Word of the day

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The Commemoration of All the Faithful Departed (All Souls)

Reading of the day

First reading from the Book of Wisdom
Wis 3:1-9

The souls of the just are in the hand of God,
and no torment shall touch them.
They seemed, in the view of the foolish, to be dead;
and their passing away was thought an affliction
and their going forth from us, utter destruction.
But they are in peace.
For if before men, indeed, they be punished,
yet is their hope full of immortality;
chastised a little, they shall be greatly blessed,
because God tried them
and found them worthy of himself.
As gold in the furnace, he proved them,
and as sacrificial offerings he took them to himself.
In the time of their visitation they shall shine,
and shall dart about as sparks through stubble;
they shall judge nations and rule over peoples,
and the Lord shall be their King forever.
Those who trust in him shall understand truth,
and the faithful shall abide with him in love:
because grace and mercy are with his holy ones,
and his care is with his elect.


Second reading from the Letter of St. Paul to the Romans
Rom 6:3-9

Brothers and sisters:
Are you unaware that we who were baptized into Christ Jesus
were baptized into his death?
We were indeed buried with him through baptism into death,
so that, just as Christ was raised from the dead
by the glory of the Father,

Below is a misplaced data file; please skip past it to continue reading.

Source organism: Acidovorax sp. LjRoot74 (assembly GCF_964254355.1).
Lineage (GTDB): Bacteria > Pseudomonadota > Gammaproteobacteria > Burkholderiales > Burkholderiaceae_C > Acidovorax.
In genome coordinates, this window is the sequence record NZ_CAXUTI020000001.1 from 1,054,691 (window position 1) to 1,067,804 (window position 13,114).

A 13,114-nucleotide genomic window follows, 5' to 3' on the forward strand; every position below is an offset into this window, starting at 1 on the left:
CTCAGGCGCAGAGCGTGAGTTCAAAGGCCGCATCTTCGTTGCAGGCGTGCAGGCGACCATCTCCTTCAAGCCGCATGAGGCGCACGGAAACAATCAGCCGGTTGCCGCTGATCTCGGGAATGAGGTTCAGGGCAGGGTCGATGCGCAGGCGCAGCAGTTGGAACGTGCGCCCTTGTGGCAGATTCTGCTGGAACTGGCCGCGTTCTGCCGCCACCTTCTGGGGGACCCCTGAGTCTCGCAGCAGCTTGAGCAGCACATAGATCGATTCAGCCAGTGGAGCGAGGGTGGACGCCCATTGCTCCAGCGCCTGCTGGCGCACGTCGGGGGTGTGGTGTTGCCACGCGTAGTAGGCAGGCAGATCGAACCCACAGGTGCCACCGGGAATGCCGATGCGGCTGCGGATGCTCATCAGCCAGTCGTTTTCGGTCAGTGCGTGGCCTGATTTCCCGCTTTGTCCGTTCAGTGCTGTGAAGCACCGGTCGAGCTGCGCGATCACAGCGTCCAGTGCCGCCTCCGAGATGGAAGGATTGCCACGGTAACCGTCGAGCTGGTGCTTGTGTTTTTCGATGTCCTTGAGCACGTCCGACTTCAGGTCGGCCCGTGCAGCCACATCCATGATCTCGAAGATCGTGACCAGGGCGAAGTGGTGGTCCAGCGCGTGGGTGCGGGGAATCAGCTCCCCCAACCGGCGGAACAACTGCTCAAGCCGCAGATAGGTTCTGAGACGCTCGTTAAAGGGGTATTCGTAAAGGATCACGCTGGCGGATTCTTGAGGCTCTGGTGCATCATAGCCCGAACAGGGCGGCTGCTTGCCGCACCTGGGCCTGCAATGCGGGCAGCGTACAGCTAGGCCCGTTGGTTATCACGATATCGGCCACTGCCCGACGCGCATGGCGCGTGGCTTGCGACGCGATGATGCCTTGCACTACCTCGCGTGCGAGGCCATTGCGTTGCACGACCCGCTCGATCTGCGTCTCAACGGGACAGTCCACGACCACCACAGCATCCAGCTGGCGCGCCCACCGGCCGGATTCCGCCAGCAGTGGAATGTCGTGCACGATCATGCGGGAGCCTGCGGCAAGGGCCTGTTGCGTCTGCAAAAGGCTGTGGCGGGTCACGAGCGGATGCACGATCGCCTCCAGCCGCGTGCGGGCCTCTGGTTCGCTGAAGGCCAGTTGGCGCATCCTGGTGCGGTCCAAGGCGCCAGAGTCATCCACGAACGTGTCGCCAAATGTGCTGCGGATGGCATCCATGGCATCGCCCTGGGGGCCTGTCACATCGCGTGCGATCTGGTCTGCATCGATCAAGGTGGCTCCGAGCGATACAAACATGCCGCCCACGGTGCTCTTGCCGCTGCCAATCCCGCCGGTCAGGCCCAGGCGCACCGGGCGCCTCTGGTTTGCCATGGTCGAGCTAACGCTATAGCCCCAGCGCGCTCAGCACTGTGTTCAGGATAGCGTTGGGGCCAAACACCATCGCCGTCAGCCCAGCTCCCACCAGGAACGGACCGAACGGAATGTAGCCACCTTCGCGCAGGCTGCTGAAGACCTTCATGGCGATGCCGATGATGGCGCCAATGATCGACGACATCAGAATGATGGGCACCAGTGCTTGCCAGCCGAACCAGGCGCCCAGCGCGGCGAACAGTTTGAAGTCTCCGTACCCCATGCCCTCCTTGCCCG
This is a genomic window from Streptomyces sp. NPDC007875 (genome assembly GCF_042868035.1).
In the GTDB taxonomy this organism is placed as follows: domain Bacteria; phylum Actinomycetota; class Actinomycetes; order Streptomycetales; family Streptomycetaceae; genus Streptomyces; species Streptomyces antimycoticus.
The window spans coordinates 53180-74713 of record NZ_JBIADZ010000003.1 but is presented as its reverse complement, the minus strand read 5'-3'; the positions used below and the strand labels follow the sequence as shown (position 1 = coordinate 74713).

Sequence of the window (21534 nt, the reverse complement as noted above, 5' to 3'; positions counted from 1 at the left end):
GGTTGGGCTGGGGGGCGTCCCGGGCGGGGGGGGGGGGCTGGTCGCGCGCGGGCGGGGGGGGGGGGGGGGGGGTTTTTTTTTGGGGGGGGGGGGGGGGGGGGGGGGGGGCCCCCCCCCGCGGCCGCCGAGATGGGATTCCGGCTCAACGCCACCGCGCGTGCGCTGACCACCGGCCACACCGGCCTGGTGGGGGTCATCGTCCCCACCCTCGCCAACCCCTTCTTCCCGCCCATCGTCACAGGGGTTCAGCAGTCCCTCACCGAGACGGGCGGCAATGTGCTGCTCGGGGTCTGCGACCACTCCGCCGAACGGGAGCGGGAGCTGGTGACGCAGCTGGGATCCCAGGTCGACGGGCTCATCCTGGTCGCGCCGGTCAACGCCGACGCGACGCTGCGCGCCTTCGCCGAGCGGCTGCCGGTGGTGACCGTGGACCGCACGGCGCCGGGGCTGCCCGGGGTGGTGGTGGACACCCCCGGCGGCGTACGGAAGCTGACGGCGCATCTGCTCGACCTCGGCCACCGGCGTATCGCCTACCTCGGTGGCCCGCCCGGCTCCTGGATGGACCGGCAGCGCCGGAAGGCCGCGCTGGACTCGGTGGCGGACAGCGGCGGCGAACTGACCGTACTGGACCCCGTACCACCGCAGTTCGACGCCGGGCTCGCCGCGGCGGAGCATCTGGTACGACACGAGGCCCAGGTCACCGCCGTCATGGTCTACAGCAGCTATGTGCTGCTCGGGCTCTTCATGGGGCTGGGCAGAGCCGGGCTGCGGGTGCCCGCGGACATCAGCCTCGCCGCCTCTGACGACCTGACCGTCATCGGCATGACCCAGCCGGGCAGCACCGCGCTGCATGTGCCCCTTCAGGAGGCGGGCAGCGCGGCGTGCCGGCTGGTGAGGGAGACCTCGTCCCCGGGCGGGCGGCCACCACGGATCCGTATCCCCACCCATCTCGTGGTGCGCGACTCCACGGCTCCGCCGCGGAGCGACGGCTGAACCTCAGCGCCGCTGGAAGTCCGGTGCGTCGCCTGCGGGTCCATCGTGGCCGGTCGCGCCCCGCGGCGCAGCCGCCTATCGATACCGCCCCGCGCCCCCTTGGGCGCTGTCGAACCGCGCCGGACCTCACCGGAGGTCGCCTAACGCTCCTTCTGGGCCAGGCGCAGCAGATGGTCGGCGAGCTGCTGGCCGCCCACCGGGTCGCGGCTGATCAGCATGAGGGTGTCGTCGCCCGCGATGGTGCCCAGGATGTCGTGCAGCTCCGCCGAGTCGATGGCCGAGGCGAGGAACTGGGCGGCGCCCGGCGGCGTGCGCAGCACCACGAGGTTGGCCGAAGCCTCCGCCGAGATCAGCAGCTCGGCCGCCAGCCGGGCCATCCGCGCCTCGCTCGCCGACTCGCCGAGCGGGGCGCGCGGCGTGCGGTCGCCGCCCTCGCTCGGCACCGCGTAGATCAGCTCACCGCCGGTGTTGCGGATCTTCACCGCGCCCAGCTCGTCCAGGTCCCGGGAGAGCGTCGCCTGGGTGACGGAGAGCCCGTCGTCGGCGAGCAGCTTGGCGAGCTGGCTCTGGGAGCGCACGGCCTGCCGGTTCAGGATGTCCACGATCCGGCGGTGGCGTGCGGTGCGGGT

we too might live in newness of life.

For if we have grown into union with him through a death like his,
we shall also be united with him in the resurrection.
We know that our old self was crucified with him,
so that our sinful body might be done away with,
that we might no longer be in slavery to sin.
For a dead person has been absolved from sin.
If, then, we have died with Christ,
we believe that we shall also live with him.
We know that Christ, raised from the dead, dies no more;
death no longer has power over him.

Gospel of the day

From the Gospel according to John
Jn 6:37-40

Jesus said to the crowds:
“Everything that the Father gives me will come to me,
and I will not reject anyone who comes to me,
because I came down from heaven not to do my own will
but the will of the one who sent me.
And this is the will of the one who sent me,
that I should not lose anything of what he gave me,
but that I should raise it on the last day.
For this is the will of my Father,
that everyone who sees the Son and believes in him
may have eternal life,
and I shall raise him on the last day.”

Words of the Holy Father

Hope draws us and gives meaning to our life. I do not see the afterlife, but hope is God’s gift that draws us toward life, toward eternal joy. Hope is an anchor that we have from the other side, and we, grasping the rope, sustain ourselves (cf. Heb 6:18-19). ‘I know that my Redeemer lives, and I shall see him’. And repeat this in times of joy and in bad times, in times of death, let us say this. This certitude is a gift of God, because we can never have hope by our own efforts. We must ask for it. Hope is a freely given gift that we never deserve: it is given; it is offered. It is grace. And then, the Lord confirms this, this hope that does not disappoint. “All that the Father gives me will come to me” (Jn 6:37). This is the aim of hope: to go to Jesus. And “him who comes to me I will not cast out. For I have come down from heaven, not to do my own will, but the will of him who sent me” (Jn 6:37-38). The Lord who welcomes us there, where the anchor lies. Life in hope is to live like this: grasping, with the rope in hand, strong, knowing that the anchor is below. And this anchor does not disappoint; it does not disappoint. (Homily, 2 Nov 2020)